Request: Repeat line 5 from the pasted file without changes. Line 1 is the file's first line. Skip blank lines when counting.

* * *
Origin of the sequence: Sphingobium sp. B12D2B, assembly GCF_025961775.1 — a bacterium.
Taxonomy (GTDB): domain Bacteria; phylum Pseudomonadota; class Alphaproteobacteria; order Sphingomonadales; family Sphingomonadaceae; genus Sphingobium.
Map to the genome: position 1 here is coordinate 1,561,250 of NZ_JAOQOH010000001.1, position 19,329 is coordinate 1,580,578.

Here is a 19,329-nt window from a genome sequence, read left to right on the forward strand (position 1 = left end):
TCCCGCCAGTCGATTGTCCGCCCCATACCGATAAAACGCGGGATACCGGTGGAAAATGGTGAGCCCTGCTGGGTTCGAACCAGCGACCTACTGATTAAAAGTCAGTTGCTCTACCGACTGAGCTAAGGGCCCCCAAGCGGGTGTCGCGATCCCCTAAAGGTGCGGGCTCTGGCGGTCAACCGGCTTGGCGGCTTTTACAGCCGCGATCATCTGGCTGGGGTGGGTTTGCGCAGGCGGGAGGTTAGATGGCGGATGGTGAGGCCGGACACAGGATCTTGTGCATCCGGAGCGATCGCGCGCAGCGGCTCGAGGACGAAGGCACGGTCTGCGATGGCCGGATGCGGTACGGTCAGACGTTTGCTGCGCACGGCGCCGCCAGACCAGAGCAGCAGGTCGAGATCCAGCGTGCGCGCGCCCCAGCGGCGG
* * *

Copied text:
TCCCGCCAGTCGATTGTCCGCCCCATACCGATAAAACGCGGGATACCGGTGGAAAATGGTGAGCCCTGCTGGGTTCGAACCAGCGACCTACTGATTAAAAGTCAGTTGCTCTACCGACTGAGCTAAGGGCCCCCAAGCGGGTGTCGCGATCCCCTAAAGGTGCGGGCTCTGGCGGTCAACCGGCTTGGCGGCTTTTACAGCCGCGATCATCTGGCTGGGGTGGGTTTGCGCAGGCGGGAGGTTAGATGGCGGATGGTGAGGCCGGACACAGGATCTTGTGCATCCGGAGCGATCGCGCGCAGCGGCTCGAGGACGAAGGCACGGTCTGCGATGGCCGGATGCGGTACGGTCAGACGTTTGCTGCGCACGGCGCCGCCAGACCAGAGCAGCAGGTCGAGATCCAGCGTGCGCGCGCCCCAGCGGCGG